Notice To Clients – Your safety is our first priority. We are open and are available to meet in person, on the phone and by video conference. Our office continues to work diligently on behalf of all new and existing clients and we continue to provide the same level of service that we are known for.

Miller, Rosnick, D'Amico, August & Butler, P.C. - Personal Injury
Get a FREE CONSULTATION

There Are No Fees Until We Win The Case Se Habla Español

The lawyers you need on your side

Children are curious, but their curiosity can sometimes lead them into potentially dangerous situations that they may not fully understand. If you are a parent or property owner, or if you are a Connecticut parent who also owns some property, you need to be aware of attractive nuisances that may be lurking on nearby property, including your own.

According to FindLaw, an attractive nuisance is something potentially dangerous that a child would find interesting enough to venture onto someone else’s property or investigate without permission. Examples of attractive nuisances include paths and stairs, wells and tunnels, machinery (e.g., a lawnmower) and water features such as fountains or swimming pools. 

Property owners with a reason to believe that children may come onto their property have a special responsibility to prevent harm to them as children may not fully understand potential dangers. Therefore, if your child comes to harm as a result of a property owner’s failure to meet the special responsibility imposed, the court may hold the property owner liable for your child’s injuries. Not every potential hazard or enticing object on a given property is an attractive nuisance, however. Definitions may vary by jurisdiction, but generally speaking, an attractive nuisance must be a manmade object that requires maintenance.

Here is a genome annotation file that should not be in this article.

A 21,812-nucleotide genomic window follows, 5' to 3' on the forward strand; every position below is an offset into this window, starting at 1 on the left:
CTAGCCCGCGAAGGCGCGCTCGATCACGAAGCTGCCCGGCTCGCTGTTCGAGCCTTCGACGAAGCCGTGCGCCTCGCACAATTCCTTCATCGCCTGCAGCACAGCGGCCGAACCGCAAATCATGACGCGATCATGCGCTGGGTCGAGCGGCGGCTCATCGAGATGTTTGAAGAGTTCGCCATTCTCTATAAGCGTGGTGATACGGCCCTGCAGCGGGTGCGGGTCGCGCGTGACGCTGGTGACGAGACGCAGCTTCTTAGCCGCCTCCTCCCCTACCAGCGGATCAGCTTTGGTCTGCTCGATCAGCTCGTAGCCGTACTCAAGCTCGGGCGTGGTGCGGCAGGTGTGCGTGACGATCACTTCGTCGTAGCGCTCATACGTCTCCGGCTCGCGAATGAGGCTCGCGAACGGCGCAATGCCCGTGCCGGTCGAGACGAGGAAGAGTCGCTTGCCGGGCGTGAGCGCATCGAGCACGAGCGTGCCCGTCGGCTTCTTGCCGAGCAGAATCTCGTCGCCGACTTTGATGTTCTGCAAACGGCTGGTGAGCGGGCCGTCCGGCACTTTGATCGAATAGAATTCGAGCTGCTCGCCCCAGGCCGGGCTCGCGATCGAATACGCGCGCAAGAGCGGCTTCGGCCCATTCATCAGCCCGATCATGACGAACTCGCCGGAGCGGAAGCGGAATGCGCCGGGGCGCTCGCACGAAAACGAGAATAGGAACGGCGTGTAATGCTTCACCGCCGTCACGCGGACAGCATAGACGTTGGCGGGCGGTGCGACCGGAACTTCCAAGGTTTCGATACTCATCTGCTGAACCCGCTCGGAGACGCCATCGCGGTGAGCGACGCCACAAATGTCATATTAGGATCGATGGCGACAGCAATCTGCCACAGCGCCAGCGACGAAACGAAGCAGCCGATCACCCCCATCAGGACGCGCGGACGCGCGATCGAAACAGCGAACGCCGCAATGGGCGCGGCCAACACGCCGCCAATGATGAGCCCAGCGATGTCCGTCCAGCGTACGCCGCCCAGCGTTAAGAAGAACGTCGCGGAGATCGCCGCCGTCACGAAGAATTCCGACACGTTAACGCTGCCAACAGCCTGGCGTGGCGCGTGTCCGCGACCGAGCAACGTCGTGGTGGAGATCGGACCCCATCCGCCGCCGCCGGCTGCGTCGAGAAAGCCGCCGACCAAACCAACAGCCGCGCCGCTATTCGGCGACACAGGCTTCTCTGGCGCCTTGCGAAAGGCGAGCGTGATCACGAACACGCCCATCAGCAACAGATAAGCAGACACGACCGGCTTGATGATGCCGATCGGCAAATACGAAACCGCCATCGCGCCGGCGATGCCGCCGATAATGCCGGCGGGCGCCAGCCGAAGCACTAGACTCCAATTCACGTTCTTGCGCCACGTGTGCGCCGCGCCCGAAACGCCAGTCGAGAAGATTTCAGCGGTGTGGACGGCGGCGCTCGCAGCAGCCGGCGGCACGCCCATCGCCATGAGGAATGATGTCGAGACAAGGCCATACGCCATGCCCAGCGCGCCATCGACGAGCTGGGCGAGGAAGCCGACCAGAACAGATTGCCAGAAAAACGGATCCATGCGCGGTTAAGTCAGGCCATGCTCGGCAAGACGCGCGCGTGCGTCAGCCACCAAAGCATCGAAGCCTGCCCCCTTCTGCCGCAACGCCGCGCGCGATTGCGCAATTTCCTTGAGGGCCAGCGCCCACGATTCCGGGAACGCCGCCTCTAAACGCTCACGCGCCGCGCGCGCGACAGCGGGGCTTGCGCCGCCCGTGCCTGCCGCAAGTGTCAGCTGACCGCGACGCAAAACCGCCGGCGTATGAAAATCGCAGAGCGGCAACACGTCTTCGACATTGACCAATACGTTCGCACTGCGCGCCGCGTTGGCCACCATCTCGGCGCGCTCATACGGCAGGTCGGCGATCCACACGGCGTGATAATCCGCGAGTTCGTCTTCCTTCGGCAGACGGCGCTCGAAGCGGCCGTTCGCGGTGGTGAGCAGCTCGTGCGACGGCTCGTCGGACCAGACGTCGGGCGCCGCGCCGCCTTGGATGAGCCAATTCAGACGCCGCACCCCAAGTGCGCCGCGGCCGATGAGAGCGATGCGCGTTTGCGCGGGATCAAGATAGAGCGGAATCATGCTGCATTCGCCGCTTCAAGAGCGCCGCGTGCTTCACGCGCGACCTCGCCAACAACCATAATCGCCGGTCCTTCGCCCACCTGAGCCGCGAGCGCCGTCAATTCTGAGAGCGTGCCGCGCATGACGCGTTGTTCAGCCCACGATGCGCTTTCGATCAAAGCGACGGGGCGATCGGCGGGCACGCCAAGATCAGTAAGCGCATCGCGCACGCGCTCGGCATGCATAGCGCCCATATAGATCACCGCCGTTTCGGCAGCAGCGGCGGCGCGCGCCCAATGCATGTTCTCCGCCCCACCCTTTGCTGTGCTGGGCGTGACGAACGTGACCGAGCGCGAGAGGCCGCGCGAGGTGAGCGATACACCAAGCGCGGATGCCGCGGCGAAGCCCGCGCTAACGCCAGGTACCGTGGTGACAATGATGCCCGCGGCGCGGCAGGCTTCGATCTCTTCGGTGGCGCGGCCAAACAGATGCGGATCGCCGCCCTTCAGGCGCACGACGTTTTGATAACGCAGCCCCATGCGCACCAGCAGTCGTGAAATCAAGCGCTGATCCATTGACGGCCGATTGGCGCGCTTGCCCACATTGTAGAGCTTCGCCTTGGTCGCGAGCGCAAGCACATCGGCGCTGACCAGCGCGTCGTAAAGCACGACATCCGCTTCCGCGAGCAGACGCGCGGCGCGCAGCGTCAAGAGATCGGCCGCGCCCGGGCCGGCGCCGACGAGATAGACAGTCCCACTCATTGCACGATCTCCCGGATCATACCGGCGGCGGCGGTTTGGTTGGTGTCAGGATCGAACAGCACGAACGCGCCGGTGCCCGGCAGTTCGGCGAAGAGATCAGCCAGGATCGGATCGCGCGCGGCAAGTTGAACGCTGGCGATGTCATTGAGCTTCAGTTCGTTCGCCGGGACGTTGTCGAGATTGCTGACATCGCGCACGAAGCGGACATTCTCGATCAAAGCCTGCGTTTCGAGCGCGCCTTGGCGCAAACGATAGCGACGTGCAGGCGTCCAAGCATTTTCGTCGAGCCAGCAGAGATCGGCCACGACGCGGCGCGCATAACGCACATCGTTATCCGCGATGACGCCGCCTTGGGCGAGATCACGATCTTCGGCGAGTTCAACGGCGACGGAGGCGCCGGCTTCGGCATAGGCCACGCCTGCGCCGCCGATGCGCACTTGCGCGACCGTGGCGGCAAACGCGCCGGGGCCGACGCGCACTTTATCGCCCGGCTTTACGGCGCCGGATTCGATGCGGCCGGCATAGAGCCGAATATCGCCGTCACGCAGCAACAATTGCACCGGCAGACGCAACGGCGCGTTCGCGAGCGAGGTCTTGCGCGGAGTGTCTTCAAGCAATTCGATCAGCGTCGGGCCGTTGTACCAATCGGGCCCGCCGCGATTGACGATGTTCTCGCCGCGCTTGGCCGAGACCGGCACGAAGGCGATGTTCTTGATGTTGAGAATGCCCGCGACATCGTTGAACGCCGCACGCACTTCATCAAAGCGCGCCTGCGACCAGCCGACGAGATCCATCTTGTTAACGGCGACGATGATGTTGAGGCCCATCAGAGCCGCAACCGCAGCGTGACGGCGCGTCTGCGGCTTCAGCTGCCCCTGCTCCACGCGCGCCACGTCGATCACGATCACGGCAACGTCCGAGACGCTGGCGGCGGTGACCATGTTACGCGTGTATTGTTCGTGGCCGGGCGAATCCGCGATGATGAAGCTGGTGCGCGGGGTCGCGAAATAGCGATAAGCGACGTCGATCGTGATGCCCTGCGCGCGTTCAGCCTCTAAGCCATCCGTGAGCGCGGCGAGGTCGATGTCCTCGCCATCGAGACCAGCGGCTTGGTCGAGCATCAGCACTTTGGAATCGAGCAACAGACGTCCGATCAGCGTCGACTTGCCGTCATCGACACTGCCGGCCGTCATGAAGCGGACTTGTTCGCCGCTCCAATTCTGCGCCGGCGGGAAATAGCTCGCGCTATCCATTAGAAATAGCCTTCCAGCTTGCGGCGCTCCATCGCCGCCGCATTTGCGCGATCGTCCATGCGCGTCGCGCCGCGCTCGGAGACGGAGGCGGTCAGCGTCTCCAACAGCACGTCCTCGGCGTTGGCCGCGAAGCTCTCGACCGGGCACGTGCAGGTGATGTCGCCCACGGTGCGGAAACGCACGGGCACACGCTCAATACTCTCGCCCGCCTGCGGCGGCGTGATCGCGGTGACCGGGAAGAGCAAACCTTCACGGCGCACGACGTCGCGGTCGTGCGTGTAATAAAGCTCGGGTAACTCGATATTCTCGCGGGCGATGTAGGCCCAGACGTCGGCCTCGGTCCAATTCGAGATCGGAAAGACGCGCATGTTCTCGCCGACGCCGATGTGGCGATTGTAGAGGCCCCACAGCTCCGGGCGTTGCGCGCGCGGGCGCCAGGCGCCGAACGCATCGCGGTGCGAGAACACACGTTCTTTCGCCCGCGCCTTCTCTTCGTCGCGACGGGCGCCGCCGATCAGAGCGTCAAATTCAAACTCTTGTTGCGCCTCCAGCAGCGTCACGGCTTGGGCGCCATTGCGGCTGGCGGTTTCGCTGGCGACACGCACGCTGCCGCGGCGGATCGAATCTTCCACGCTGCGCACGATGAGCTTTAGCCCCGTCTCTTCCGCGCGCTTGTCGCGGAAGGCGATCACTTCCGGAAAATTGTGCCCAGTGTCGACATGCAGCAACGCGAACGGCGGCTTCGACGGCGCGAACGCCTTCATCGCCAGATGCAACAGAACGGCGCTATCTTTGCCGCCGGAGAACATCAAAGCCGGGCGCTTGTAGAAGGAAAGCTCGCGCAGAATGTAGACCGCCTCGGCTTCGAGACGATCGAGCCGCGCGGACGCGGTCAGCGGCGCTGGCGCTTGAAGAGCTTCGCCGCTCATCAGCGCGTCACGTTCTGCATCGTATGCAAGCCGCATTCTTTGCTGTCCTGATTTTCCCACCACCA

Be aware, also, that attractive nuisance liability is often not limited to very young children and may also include teenagers. While the law does not expect full comprehension of potential dangers from children, it does presuppose that children understand that some activities, such as coming into contact with fire or falling from a great height, pose some danger. 

The information in this article is not intended as legal advice but provided for educational purposes only.